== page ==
Overview window

The new search presentation from upcoming GNOME Shell 2.26 has also got some love:

Overview search results

Another change we did around the same time is to change Ubuntu Dock default to present a live preview from any application windows.

Ubuntu Dock previews

We worked also on a visual continuity from our boot and login experience. For the GDM theme (which can’t be change easily by the user as it’s part of the Shell css), we thus decided to take the same color than our plymouth boot screen, using the upstream noise graphic layer effect:

Boot screen

GDM welcome screen

Selecting a session matches the same color scheme:

GDM session selection

Note that another patch was needed to keep the same color when the Shell is booting up. The upstream grey is hardcoded in the javascript file and thus we got a “grey” flash on boot. We wanted to prevent that (based per session) via a small patch. We’ll work upstream on a better way to solve that (like, reading the css property, if possible).

The lock screen has the same slight panel shadow (the lock screen wallpaper can be changed in GNOME Control Center):

Default lock screen

User unlock

For maintainability purposes, apart from some color rotations on the grey and straight color changes, we mostly use overrides in our ubuntu.css file for the presentation we wanted to change.

However, some source colors are sometimes matching multiple destinations: that prevented us to work straight from the sass files. We plan to get that enhanced next cycle working in upstream GNOME on theming.

If accessibility is turned on, we just rely on the awesome upstream high contrast GTK and Shell themes:

Accessibility is the default upstream high contrast themes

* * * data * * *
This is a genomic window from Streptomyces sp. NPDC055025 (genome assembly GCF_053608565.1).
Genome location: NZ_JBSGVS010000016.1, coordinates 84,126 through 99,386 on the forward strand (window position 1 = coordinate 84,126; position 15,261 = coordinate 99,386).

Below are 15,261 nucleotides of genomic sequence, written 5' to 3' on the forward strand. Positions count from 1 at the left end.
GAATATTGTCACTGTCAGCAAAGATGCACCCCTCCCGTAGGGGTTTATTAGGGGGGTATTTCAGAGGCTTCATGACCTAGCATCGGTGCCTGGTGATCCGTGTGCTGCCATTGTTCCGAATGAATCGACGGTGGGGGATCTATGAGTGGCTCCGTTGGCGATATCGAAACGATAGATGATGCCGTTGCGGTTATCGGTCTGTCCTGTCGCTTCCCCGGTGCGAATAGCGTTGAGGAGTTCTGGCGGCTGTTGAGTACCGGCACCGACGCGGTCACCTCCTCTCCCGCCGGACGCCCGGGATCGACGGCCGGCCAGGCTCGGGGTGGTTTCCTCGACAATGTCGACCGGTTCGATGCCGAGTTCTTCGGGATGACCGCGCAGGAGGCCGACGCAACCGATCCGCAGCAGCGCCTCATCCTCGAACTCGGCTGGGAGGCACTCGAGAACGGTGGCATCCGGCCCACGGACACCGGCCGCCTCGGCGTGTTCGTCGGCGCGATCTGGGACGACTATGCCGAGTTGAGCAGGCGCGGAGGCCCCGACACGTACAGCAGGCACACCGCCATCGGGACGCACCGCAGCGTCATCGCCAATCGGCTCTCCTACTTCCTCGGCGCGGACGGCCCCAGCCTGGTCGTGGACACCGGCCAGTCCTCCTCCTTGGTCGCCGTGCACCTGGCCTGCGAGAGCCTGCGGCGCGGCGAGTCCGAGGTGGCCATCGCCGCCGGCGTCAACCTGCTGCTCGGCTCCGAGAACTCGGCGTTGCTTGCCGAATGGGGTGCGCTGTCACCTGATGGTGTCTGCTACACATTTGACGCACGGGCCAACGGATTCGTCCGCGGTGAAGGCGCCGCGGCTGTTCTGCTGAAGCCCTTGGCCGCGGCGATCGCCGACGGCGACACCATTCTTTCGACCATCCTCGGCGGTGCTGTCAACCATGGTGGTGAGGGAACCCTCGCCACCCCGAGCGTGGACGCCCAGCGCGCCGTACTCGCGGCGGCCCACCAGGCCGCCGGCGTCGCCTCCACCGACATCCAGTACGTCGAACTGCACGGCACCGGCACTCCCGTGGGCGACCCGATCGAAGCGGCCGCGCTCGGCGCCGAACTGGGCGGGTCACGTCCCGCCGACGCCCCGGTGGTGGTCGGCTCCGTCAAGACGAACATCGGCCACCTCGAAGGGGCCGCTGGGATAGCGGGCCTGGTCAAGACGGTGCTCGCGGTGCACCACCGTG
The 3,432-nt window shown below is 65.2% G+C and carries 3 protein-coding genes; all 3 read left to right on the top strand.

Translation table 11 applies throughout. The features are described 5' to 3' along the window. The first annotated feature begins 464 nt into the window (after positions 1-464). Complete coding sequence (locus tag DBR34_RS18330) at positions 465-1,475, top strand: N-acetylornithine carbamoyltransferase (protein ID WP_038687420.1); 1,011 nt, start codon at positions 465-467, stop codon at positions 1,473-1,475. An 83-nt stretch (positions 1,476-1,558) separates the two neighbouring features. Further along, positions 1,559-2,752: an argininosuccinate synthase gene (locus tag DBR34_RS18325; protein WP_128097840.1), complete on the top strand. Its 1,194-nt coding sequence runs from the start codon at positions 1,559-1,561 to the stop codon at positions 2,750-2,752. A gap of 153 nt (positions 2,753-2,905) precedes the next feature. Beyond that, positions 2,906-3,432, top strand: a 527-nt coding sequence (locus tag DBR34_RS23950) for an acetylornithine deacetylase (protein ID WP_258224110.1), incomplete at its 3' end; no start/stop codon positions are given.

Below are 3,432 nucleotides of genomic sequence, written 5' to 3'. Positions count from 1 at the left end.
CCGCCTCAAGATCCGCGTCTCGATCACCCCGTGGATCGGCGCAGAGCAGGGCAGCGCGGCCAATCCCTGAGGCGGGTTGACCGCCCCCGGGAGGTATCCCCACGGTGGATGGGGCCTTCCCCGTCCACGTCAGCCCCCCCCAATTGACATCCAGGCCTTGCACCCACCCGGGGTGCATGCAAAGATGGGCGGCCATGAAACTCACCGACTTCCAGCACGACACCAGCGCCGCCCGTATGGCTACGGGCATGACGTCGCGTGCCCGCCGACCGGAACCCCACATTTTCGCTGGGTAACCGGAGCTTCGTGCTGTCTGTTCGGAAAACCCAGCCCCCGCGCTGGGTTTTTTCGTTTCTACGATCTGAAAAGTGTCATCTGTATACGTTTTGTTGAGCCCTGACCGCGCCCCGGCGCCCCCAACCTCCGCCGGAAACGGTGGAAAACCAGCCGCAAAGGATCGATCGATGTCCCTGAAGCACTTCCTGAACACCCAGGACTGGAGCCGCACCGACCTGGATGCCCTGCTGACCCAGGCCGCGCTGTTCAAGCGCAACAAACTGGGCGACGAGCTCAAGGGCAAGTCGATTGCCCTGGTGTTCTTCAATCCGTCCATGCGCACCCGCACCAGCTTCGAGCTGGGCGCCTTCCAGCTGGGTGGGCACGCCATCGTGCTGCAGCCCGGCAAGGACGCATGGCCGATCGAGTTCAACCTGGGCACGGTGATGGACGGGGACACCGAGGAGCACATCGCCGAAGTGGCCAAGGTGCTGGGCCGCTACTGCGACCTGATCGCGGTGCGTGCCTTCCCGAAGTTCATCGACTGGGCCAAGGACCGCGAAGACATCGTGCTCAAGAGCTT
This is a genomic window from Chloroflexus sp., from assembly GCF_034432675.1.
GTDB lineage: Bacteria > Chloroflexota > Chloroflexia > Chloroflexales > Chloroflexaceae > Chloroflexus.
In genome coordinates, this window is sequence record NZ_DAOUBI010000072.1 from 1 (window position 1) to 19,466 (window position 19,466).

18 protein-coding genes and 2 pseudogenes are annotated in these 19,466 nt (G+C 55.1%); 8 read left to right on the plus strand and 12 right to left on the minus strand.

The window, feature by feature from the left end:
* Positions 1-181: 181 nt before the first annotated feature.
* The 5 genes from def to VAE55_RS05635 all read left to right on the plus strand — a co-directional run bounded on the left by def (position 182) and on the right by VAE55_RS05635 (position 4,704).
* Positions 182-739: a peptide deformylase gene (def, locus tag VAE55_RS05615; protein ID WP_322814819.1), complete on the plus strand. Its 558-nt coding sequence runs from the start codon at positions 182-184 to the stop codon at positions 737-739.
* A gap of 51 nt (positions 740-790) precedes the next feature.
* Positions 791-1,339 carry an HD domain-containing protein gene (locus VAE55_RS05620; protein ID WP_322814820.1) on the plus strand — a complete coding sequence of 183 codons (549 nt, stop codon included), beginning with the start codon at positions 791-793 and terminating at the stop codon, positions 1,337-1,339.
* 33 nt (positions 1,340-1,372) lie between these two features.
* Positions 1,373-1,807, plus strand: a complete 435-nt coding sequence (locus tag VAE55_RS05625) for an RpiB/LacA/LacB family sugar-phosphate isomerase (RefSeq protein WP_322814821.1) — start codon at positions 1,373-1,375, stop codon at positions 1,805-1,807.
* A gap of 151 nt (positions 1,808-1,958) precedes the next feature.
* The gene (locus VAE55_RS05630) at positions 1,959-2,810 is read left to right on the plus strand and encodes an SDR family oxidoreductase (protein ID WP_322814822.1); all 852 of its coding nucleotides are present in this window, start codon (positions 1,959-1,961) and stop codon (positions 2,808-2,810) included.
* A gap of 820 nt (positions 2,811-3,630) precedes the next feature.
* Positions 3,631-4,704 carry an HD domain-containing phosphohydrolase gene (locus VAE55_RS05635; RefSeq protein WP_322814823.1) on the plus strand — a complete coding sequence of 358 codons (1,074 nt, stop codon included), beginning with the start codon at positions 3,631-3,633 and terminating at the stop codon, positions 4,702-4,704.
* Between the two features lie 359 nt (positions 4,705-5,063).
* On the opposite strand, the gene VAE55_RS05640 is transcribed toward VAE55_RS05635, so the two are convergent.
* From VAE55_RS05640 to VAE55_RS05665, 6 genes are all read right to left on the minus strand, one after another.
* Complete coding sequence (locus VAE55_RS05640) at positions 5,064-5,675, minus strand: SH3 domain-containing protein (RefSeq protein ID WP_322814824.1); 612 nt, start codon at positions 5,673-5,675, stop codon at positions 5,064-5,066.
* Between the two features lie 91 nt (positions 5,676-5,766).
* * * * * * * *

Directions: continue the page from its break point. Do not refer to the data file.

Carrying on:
As usual, the default GNOME Vanilla session kept its own upstream theming (apart from the GDM screen, which is system-wide).

GNOME Vanilla session still looks the same

Some issues are known under Wayland, like the presence of a blurry font. We (probably Daniel) will tackle this bug (and other performance related) before release. :)

As every day, if you are eager to experiment with these changes before they migrate to the artful release pocket, you can head over to our official Ubuntu desktop team transitions ppa to get a taste of what’s cooking!

Also, the Shell theme is only available for Ambiance right now. We didn’t tackle a Radiance compatible theme yet. Knowing that GNOME Control Center doesn’t allow you selecting a theme, it’s probably something that we’ll bring back, with adapting the Shell to the correct theme. However, this is quite some work at this stage of the cycle and we aren’t sure we’ll have time for doing this before the 17.10. We have a lot of other gotchas and important bugs to tackle first! Any help from the community around those areas are more than welcome, either contact us on #ubuntu-desktop (IRC/freenode) or via the buntu Desktop mailing list if you are interested and have CSS and/or C skills!